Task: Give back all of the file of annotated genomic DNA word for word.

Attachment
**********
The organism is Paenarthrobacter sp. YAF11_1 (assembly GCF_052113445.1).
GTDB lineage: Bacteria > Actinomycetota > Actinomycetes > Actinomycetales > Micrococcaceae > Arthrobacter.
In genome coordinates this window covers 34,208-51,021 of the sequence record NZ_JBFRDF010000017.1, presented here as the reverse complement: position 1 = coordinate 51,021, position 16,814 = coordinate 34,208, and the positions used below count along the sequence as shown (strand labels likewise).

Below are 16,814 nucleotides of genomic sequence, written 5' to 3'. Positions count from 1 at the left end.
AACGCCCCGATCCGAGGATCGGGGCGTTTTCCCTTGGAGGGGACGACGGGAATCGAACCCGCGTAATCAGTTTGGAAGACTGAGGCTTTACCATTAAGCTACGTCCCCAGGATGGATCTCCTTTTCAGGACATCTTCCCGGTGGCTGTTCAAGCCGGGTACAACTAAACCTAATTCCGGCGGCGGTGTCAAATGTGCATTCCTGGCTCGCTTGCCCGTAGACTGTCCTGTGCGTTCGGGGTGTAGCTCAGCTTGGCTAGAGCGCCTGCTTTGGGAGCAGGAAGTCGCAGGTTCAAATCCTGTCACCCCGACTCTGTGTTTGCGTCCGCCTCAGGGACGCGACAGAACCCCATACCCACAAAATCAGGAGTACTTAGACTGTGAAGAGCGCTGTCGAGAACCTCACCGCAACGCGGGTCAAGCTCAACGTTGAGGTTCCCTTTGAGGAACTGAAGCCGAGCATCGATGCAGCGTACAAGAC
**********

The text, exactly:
The organism is Paenarthrobacter sp. YAF11_1 (assembly GCF_052113445.1).
GTDB lineage: Bacteria > Actinomycetota > Actinomycetes > Actinomycetales > Micrococcaceae > Arthrobacter.
In genome coordinates this window covers 34,208-51,021 of the sequence record NZ_JBFRDF010000017.1, presented here as the reverse complement: position 1 = coordinate 51,021, position 16,814 = coordinate 34,208, and the positions used below count along the sequence as shown (strand labels likewise).

Below are 16,814 nucleotides of genomic sequence, written 5' to 3'. Positions count from 1 at the left end.
AACGCCCCGATCCGAGGATCGGGGCGTTTTCCCTTGGAGGGGACGACGGGAATCGAACCCGCGTAATCAGTTTGGAAGACTGAGGCTTTACCATTAAGCTACGTCCCCAGGATGGATCTCCTTTTCAGGACATCTTCCCGGTGGCTGTTCAAGCCGGGTACAACTAAACCTAATTCCGGCGGCGGTGTCAAATGTGCATTCCTGGCTCGCTTGCCCGTAGACTGTCCTGTGCGTTCGGGGTGTAGCTCAGCTTGGCTAGAGCGCCTGCTTTGGGAGCAGGAAGTCGCAGGTTCAAATCCTGTCACCCCGACTCTGTGTTTGCGTCCGCCTCAGGGACGCGACAGAACCCCATACCCACAAAATCAGGAGTACTTAGACTGTGAAGAGCGCTGTCGAGAACCTCACCGCAACGCGGGTCAAGCTCAACGTTGAGGTTCCCTTTGAGGAACTGAAGCCGAGCATCGATGCAGCGTACAAGAC